In the end, the four stories will paint a grim and detailed picture of China’s brutal imprisonment and treatment of Muslim citizens, which the Western powers on the grounds that it is a murder and a crime against humanity.

The second honor of BuzzFeed News was that of FinCEN Files, who were named finalists in the International Reporting Group.

The document, which is known to be the largest project in history, saw more than 100 media organizations in 88 countries agree on a number of issues over a 16-month period.

It all started in 2017 when BuzzFeed News reporter Jason Leopold was awarded a major U.S. government secret document from the source. The documents contained more than 2,100 reports of suspicious activity, or SARs, which are the most confidential documents held by banks to inform the government of potential cases. Only a few have ever seen it in public.

In collaboration with the International Consortium of Investigative Journalists, BuzzFeed News and its affiliated support chambers, which were reported were 3 million words long – 14 times the length of the book Moby-Dick. Then he looked at it all three times. The project took more than a year to complete.

In addition, journalists participated in hundreds of interviews around the world, collected thousands of bank data and thousands of pages, covering a number of complaints of the Freedom of Information Act and a number of lawsuits filed by the public.

The study showed, among other things, how five giants of global corporations – JPMorgan, HSBC, Bank Chartered Bank, Deutsche Bank, and Bank of New York Mellon – had secured money laundering for drug traffickers and terrorists.

The global response to the issue of exposing the river of dirty money was overwhelming. FinCEN files are known to be the ones that gave the final influence to the part of sweeping anti-money laundering laws in the US. Lawmakers from the UK to the EU to Thailand to Liberia have also been asking their own questions.

“FinCEN files,” said Schoofs, “took financial reports to new locations. Jason received secret government documents from a courageous man, Natalie Mayflower Sours Edwards, who had recently been sentenced to prison for distributing them. , a major international report has revealed how big banks are benefiting from the volatile funds available to their accounts, while the US government monitors but does not intervene. ”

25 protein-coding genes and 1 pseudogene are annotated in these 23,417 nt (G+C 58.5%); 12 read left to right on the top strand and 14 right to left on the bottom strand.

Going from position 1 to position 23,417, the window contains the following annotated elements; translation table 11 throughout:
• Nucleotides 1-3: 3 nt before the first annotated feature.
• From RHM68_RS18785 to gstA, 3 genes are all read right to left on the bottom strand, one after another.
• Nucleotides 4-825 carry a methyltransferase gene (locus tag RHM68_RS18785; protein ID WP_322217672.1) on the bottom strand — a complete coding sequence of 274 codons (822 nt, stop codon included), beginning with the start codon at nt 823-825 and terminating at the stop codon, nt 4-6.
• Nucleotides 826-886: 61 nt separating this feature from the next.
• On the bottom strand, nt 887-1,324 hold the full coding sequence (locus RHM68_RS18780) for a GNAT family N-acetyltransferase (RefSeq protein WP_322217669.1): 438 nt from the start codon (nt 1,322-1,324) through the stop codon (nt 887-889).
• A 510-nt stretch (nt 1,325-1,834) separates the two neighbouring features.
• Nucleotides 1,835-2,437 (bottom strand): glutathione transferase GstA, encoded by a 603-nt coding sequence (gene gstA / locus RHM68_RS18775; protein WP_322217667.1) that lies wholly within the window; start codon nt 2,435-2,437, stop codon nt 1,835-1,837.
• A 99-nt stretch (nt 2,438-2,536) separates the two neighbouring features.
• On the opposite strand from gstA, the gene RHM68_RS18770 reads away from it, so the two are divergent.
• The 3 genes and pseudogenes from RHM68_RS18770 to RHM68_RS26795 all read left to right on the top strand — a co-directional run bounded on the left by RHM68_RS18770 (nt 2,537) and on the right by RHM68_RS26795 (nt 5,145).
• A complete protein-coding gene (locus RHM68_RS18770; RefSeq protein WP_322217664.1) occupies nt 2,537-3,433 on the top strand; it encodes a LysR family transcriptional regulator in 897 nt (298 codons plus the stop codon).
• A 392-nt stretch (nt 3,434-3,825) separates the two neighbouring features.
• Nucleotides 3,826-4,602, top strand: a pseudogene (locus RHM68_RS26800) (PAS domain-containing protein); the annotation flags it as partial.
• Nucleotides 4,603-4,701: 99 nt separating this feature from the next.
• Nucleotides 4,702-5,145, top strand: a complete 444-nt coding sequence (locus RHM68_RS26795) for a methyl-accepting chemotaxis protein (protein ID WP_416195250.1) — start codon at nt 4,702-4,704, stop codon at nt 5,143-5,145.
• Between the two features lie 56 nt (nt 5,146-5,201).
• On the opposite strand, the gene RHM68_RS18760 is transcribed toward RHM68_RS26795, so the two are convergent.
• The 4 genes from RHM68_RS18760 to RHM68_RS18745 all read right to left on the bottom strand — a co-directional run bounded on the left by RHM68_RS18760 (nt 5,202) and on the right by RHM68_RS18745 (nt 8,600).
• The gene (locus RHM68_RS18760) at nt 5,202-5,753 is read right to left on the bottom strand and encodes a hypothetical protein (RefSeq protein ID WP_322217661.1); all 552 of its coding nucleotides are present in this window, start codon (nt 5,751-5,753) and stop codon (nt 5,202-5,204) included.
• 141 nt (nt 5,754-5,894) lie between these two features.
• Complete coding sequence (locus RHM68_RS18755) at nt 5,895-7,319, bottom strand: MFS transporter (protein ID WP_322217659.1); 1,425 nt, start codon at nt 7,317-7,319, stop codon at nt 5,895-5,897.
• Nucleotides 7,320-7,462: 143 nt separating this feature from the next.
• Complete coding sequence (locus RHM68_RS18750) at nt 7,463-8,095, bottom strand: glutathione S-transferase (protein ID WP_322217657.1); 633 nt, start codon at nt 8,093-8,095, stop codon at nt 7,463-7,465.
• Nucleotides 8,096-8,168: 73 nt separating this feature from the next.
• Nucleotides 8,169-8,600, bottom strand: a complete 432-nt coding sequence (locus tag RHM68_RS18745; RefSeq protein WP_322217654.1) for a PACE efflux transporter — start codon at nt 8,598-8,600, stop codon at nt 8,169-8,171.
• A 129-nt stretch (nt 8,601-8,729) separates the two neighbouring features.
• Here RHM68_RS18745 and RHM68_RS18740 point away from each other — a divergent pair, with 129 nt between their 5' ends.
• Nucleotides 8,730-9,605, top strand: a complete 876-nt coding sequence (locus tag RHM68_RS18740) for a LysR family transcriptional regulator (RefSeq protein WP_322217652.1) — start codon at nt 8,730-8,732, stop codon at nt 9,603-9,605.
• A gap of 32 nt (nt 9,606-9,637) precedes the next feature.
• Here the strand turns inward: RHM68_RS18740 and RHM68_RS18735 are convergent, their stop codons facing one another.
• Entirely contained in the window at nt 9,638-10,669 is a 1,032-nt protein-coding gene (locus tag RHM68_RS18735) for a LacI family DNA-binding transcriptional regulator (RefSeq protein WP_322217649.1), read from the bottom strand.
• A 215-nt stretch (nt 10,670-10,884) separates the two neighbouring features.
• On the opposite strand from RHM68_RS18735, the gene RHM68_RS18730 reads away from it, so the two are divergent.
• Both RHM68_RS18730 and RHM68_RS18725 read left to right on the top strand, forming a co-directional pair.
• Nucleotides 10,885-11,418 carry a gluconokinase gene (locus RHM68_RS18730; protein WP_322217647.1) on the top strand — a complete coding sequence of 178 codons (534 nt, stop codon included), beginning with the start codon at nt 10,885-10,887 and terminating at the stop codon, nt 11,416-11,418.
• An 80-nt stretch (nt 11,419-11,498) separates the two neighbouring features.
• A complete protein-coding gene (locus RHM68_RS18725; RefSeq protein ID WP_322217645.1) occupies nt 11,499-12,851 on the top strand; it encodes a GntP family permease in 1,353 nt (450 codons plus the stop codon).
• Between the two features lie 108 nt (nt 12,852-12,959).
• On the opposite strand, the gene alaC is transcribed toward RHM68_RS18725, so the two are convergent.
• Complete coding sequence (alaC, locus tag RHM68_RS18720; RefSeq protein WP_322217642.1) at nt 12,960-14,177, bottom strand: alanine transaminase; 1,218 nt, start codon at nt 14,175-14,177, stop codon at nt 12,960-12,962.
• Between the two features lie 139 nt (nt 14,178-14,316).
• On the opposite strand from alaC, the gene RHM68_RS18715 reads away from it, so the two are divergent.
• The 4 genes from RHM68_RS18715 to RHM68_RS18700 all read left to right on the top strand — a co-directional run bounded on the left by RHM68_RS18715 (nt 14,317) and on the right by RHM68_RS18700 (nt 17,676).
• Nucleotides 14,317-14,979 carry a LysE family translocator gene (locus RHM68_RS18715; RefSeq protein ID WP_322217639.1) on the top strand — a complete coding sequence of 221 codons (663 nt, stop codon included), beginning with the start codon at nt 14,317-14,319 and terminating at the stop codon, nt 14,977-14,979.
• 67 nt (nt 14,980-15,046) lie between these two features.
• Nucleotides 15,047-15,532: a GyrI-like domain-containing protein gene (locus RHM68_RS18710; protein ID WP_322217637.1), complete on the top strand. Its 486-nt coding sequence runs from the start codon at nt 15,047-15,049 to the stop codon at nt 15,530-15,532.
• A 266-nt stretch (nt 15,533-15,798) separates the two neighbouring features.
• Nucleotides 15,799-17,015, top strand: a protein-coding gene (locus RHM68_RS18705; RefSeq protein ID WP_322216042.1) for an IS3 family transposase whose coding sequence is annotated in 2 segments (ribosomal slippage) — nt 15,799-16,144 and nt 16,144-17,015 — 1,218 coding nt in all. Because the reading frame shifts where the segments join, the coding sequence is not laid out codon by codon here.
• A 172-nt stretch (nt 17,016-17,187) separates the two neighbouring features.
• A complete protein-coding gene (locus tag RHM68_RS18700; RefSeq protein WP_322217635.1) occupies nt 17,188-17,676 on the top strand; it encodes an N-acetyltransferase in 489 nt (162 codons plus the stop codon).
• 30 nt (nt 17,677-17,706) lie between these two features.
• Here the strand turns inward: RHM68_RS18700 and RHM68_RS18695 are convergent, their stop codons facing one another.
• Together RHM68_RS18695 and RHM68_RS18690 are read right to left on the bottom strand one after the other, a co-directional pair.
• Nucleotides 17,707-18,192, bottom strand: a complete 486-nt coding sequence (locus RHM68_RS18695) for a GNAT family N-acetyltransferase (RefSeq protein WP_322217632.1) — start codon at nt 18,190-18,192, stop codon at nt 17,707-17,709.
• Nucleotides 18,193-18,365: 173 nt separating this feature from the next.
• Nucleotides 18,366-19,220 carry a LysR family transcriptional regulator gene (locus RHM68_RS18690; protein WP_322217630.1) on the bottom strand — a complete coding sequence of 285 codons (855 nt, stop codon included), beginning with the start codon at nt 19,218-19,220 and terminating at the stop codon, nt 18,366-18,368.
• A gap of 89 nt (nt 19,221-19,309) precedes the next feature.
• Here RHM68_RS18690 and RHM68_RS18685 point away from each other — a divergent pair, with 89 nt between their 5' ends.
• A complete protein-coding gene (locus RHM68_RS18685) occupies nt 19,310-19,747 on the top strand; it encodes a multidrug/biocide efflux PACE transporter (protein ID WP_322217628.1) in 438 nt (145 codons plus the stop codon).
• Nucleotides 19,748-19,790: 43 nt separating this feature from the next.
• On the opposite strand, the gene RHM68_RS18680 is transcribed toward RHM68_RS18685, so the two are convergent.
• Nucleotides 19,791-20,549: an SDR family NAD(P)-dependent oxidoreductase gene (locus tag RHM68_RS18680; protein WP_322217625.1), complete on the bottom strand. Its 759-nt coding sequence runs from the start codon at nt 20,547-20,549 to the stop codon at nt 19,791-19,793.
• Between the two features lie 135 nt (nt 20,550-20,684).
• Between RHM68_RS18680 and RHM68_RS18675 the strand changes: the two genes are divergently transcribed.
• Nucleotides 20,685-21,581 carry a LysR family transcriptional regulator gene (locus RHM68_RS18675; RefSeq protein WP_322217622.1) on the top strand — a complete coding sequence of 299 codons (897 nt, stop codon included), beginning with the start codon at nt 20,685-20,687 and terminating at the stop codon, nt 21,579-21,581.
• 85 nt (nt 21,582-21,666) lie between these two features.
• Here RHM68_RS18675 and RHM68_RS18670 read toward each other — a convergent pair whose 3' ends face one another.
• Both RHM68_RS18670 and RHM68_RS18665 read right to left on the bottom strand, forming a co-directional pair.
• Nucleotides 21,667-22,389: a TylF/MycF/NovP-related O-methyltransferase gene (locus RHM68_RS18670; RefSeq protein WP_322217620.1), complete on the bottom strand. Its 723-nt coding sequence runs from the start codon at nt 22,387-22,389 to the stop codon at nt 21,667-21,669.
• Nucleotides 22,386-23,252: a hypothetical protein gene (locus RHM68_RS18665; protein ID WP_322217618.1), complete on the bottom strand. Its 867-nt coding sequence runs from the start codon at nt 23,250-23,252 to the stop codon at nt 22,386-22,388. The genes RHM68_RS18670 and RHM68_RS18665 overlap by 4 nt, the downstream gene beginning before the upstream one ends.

Last week, Natalie Mayflower Sours Edwards, a former Treasury employee, was sentenced to six months in prison for hiding Leopold’s secret bank statements. Edwards – a former senior consultant to the Treasury Department of Financial Crimes Enforcing Network, or FinCEN – was not charged with issuing documents that were the basis of FinCEN Files, but admitted in court that he did so.

BuzzFeed Editor-in-Chief Mark Schoofs, who won Pulitzer only in 2000 as a result of international reports, he wrote a piece of the New York Times On Thursday, he called on President Joe Biden to pardon Edwards for recognizing the serious corruption he had exposed.

The current 11 and former BuzzFeed News reporters honored by the Pulitzer committee of FinCEN were Leopold, Anthony Cormier, John Templon, Tom Warren, Jeremy Singer-Vine, Scott Pham, Richard Holmes, Azeen Ghorayshi, Michael Sallah, Tanya Kozyreva, and Emma Loop.

BuzzFeed stories were cited as the last Pulitzer. In 2018, the retailer was the last to complete global reports on a number of issues that connect more than a dozen people in the US and UK to a murder program from the Kremlin. Last year, BuzzFeed News was honored as the finalist in the same group in a survey that showed how big corporations use a powerful conflict resolution approach to bend nations to their will.